President Kgalema Motlanthe's approach on Zimbabwe is no different from that of former president Thabo Mbeki, says Cosatu.

"We are not quite excited by our current government, led by comrade Motlanthe's take on the issue," General Secretary Zwelinzima Vavi told a media briefing in Johannesburg.

"It is disappointing to say the least."

The trade union federation however said it was "slightly encouraged" by ANC president Jacob Zuma's attitude as he had spoken publicly against Zimbabwe's President Robert Mugabe.

Vavi said Motlanthe could take decisive action by going public and saying that he was withdrawing South Africa's acceptance of Mugabe as the legitimate president of Zimbabwe.

Zimbabwe Congress of Trade Unions (ZCTU) General Secretary Wellington Chibebe said the path taken by Southern African Development Community leaders for an inclusive government in Zimbabwe was not going to improve the country's economy.

"No international investor will pour any money into a government led by Mugabe," he said.

The ZCTU, with the support of Cosatu, called for a neutral authority to be put in place in Zimbabwe to oversee a new round of free and fair elections.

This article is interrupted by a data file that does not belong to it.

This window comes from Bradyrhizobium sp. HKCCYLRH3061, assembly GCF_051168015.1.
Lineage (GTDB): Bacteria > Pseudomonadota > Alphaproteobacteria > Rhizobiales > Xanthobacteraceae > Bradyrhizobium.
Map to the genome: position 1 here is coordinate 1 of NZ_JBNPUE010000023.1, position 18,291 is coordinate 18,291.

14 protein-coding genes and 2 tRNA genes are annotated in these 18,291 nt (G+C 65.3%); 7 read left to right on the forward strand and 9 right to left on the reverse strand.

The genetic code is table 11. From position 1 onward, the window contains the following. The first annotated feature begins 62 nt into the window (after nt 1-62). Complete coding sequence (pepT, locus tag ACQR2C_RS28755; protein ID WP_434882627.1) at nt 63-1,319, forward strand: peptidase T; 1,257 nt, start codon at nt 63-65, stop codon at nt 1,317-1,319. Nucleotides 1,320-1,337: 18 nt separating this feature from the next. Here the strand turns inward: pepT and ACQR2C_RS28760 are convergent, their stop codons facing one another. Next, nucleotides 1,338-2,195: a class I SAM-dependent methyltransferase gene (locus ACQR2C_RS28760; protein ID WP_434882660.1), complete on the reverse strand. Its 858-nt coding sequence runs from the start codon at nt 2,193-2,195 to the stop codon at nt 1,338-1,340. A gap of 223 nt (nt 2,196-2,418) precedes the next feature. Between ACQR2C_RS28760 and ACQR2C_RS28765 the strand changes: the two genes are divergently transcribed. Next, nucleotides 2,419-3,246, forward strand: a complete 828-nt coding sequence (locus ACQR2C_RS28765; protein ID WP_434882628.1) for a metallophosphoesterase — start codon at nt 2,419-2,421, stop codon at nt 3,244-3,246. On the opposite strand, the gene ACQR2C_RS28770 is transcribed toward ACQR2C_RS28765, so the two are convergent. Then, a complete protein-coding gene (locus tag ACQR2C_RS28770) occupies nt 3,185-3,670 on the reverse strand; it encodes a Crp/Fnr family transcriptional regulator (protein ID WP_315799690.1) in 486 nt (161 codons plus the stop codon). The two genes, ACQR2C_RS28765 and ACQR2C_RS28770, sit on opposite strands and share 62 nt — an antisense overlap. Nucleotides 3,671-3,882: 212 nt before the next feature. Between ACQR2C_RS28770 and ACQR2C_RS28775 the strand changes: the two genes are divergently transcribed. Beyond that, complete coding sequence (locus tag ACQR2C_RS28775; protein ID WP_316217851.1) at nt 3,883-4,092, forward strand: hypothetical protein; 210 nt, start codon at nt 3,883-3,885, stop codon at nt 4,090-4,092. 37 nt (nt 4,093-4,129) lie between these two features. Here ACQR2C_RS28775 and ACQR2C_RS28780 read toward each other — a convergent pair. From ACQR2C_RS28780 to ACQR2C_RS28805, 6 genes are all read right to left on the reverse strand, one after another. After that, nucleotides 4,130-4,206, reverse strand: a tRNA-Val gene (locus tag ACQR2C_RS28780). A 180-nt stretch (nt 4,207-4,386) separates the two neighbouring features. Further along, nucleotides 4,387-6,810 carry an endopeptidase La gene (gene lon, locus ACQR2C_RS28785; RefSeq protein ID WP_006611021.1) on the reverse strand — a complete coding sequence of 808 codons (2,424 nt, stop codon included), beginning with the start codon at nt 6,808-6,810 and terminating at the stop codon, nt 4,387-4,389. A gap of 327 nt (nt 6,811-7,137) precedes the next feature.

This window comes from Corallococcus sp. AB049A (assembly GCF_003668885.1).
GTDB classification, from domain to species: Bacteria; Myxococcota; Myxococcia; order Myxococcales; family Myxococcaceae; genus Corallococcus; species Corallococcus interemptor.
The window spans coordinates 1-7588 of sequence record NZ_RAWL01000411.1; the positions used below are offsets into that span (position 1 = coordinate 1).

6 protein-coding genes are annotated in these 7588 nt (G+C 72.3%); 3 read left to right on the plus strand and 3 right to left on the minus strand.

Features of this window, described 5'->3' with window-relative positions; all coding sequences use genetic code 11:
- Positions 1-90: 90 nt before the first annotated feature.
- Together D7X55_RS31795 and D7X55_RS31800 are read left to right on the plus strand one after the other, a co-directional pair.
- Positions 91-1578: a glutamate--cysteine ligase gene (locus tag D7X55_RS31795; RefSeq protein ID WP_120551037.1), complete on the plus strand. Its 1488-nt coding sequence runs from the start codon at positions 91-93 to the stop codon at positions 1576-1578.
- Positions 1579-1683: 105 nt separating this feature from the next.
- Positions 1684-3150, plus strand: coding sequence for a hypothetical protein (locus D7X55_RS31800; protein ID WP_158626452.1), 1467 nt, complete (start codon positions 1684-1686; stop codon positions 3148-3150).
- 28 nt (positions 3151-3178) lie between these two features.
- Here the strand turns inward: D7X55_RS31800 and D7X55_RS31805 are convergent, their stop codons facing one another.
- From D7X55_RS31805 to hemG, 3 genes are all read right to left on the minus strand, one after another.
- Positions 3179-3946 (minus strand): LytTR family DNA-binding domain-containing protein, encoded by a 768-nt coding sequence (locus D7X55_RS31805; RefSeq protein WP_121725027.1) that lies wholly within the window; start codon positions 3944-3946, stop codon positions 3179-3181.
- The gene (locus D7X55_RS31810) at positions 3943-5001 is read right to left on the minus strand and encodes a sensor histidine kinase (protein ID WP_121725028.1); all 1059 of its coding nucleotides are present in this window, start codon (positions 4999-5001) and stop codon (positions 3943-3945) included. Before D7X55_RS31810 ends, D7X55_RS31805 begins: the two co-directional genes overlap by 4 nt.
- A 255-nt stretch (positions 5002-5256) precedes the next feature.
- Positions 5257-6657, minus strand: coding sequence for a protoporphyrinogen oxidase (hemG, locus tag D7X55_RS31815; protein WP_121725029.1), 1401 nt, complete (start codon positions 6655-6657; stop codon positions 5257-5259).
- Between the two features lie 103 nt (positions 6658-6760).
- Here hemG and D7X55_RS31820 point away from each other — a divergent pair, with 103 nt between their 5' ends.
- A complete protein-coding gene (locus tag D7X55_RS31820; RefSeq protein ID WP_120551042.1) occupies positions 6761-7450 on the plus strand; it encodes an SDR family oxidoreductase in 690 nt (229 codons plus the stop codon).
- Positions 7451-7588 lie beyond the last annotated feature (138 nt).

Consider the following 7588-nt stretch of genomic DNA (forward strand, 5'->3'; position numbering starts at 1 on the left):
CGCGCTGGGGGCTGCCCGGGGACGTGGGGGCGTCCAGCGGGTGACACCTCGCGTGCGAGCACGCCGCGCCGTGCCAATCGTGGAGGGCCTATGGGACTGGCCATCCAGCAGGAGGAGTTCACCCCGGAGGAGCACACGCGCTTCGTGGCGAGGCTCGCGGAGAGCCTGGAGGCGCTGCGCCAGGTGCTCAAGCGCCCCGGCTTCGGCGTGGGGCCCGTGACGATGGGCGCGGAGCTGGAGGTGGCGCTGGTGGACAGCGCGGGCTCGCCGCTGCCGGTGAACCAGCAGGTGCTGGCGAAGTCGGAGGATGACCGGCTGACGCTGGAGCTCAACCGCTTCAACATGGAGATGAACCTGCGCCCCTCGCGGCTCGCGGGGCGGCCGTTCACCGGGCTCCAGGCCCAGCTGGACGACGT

"The neutral body's sole mandate would be to organise free and fair elections under international supervision."

Asked who they had in mind to carry out these duties, Chibebe said a retired judge or retired Catholic bishop would do.

Chibebe criticised SADC leaders for wanting a unity government in Zimbabwe. They were just an "old boys club" who nursed Mugabe, refused to be guarantors of democracy and were in blatant disregard of Sadc protocols and policies on elections.

"The fundamental problem with what they are pushing for — the 15 September agreement between Zanu-PF and MDC — is that it seeks to make the loser of elections a winner and the winner a loser," he said.

Chibebe said the trade union would never accept the unity government as a permanent solution. It would only accept it as an interim government whose responsibility would be holding free and fair elections six months after being put into power.

He called on Sadc and African Union leaders to take responsibility for the humanitarian crisis in Zimbabwe because they had "consistently" refused to take action when it was possible.

"It is they who allowed Mugabe a free reign to terrorise and murder the citizens of his country. They should have recognised him as the legitimate president of Zimbabwe after the 29 March elections which he lost."

He said the "most credible" neutral authority would come from the United Nations.